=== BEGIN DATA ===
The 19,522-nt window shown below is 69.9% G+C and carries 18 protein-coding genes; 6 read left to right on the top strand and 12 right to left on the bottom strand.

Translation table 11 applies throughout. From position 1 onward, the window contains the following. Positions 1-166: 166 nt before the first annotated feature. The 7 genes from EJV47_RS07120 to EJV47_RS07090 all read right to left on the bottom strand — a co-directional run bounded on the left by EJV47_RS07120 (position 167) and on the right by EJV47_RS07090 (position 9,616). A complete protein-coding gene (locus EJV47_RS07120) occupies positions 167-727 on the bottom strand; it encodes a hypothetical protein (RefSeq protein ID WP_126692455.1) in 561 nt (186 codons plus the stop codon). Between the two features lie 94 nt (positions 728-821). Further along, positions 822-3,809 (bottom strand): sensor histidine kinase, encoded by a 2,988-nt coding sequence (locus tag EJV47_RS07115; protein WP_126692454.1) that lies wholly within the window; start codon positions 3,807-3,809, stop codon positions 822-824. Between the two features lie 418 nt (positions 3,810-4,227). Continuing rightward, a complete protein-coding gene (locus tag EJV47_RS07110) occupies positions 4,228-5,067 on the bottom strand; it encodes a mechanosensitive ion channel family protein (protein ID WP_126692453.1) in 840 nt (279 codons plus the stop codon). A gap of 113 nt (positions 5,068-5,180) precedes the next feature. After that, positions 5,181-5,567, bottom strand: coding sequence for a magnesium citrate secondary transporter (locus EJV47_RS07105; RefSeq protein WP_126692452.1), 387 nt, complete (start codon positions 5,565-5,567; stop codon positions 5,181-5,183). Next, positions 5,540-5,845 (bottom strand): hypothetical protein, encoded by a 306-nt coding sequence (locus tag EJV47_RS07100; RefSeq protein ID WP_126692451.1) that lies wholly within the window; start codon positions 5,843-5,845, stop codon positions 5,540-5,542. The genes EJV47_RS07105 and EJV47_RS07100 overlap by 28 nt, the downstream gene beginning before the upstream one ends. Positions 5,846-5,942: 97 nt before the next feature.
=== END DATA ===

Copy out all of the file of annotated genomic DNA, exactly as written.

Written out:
The 19,522-nt window shown below is 69.9% G+C and carries 18 protein-coding genes; 6 read left to right on the top strand and 12 right to left on the bottom strand.

Translation table 11 applies throughout. From position 1 onward, the window contains the following. Positions 1-166: 166 nt before the first annotated feature. The 7 genes from EJV47_RS07120 to EJV47_RS07090 all read right to left on the bottom strand — a co-directional run bounded on the left by EJV47_RS07120 (position 167) and on the right by EJV47_RS07090 (position 9,616). A complete protein-coding gene (locus EJV47_RS07120) occupies positions 167-727 on the bottom strand; it encodes a hypothetical protein (RefSeq protein ID WP_126692455.1) in 561 nt (186 codons plus the stop codon). Between the two features lie 94 nt (positions 728-821). Further along, positions 822-3,809 (bottom strand): sensor histidine kinase, encoded by a 2,988-nt coding sequence (locus tag EJV47_RS07115; protein WP_126692454.1) that lies wholly within the window; start codon positions 3,807-3,809, stop codon positions 822-824. Between the two features lie 418 nt (positions 3,810-4,227). Continuing rightward, a complete protein-coding gene (locus tag EJV47_RS07110) occupies positions 4,228-5,067 on the bottom strand; it encodes a mechanosensitive ion channel family protein (protein ID WP_126692453.1) in 840 nt (279 codons plus the stop codon). A gap of 113 nt (positions 5,068-5,180) precedes the next feature. After that, positions 5,181-5,567, bottom strand: coding sequence for a magnesium citrate secondary transporter (locus EJV47_RS07105; RefSeq protein WP_126692452.1), 387 nt, complete (start codon positions 5,565-5,567; stop codon positions 5,181-5,183). Next, positions 5,540-5,845 (bottom strand): hypothetical protein, encoded by a 306-nt coding sequence (locus tag EJV47_RS07100; RefSeq protein ID WP_126692451.1) that lies wholly within the window; start codon positions 5,843-5,845, stop codon positions 5,540-5,542. The genes EJV47_RS07105 and EJV47_RS07100 overlap by 28 nt, the downstream gene beginning before the upstream one ends. Positions 5,846-5,942: 97 nt before the next feature.